In the short term, 3 may be able to use the Skype phone effectively to boost its subscriber numbers. In the long term, though, if 3 is successful with the Skype phone, the X-Series and similar projects, it might end up creating its own strategic problems. Imagine the scenario: on your mobile phone you use Skype for phone calls, Hotmail for messaging, Google for search and directions, YouTube for TV and music. What do you need your mobile operator for? The answer could turn out to be: subsidising phones, carrying data packets, and dealing with problems & complaints. Does that add up to an attractive business?

Whatever the case, VoIP is no longer an 'it' term and maybe the next time i am upgrading the phone, i may think of getting one with VoIP hotkey on it.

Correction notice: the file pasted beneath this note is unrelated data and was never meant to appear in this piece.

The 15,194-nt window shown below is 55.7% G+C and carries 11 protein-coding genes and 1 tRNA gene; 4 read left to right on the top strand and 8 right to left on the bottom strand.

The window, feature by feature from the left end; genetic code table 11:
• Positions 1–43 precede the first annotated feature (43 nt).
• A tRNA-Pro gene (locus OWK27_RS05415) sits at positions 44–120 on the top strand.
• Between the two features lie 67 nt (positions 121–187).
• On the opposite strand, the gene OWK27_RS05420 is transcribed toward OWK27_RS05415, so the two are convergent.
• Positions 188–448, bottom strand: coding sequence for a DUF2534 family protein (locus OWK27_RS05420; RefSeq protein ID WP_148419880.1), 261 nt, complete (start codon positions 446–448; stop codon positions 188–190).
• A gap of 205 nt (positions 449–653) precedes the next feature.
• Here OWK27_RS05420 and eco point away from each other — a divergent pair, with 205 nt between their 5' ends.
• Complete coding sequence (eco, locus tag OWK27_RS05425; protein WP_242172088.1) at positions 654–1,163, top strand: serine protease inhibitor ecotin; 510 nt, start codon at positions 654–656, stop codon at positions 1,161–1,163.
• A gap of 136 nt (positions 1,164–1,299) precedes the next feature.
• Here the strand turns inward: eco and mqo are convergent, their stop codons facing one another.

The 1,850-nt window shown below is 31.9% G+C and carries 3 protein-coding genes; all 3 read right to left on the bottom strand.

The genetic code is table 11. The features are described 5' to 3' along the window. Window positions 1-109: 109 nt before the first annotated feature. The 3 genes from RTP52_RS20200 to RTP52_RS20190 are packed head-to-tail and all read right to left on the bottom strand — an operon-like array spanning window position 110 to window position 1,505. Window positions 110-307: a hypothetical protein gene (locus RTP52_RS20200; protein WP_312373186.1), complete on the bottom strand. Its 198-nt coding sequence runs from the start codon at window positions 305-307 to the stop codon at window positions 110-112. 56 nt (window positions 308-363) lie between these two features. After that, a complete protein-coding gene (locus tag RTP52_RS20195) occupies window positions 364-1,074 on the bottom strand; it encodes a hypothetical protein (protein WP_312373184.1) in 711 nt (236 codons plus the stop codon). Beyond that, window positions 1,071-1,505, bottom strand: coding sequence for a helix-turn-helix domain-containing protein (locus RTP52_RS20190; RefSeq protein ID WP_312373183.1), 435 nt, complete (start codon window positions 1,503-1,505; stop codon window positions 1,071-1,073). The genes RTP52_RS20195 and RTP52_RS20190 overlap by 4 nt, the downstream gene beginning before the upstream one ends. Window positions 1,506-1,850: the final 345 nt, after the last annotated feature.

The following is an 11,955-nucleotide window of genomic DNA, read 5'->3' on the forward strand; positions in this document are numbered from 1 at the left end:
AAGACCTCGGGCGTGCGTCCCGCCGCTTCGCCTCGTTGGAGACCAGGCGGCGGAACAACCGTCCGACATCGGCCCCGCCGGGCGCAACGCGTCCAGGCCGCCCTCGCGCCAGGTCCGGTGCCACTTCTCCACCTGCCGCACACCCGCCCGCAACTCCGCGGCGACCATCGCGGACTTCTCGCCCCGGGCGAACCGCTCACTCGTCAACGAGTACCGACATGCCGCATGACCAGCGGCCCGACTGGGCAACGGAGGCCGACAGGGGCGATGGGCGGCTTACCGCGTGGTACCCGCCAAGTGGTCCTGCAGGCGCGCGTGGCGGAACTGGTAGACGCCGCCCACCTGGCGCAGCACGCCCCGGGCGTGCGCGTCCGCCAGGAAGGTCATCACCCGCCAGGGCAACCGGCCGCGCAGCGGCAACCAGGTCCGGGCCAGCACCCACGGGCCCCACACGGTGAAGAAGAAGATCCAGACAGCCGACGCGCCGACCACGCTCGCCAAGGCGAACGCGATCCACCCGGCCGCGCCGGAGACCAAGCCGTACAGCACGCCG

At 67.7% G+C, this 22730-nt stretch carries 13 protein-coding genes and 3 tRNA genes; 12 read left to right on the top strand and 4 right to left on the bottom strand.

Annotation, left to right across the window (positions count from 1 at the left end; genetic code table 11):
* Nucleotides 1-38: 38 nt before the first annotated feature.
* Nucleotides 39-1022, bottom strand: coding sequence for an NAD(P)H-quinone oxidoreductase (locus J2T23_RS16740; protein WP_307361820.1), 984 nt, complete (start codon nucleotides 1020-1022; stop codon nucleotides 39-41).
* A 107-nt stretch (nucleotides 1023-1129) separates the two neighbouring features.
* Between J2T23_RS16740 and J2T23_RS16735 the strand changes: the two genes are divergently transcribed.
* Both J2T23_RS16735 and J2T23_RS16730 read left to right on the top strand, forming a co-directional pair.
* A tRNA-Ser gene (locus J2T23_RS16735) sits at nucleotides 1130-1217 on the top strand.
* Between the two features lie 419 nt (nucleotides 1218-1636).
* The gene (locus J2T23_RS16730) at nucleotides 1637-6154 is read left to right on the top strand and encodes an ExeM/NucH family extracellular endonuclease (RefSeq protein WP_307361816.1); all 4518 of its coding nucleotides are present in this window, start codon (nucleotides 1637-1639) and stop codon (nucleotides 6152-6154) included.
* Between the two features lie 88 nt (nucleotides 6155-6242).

Monday 29 October 2007


Image above shows a Mobile Phone with and without SDR

Since LTE will have highly flexible bandwidth and it would be possible to use phones in many different bands with facility for reprogramming if the operator you are using your phone with has completely different frequency band it is being proposed that Software Defined Radio (SDR) be used with LTE.

I am not aware as of now a practical mobile device with SDR so this would be an interesting leap if adopted by the mobile manufacturers.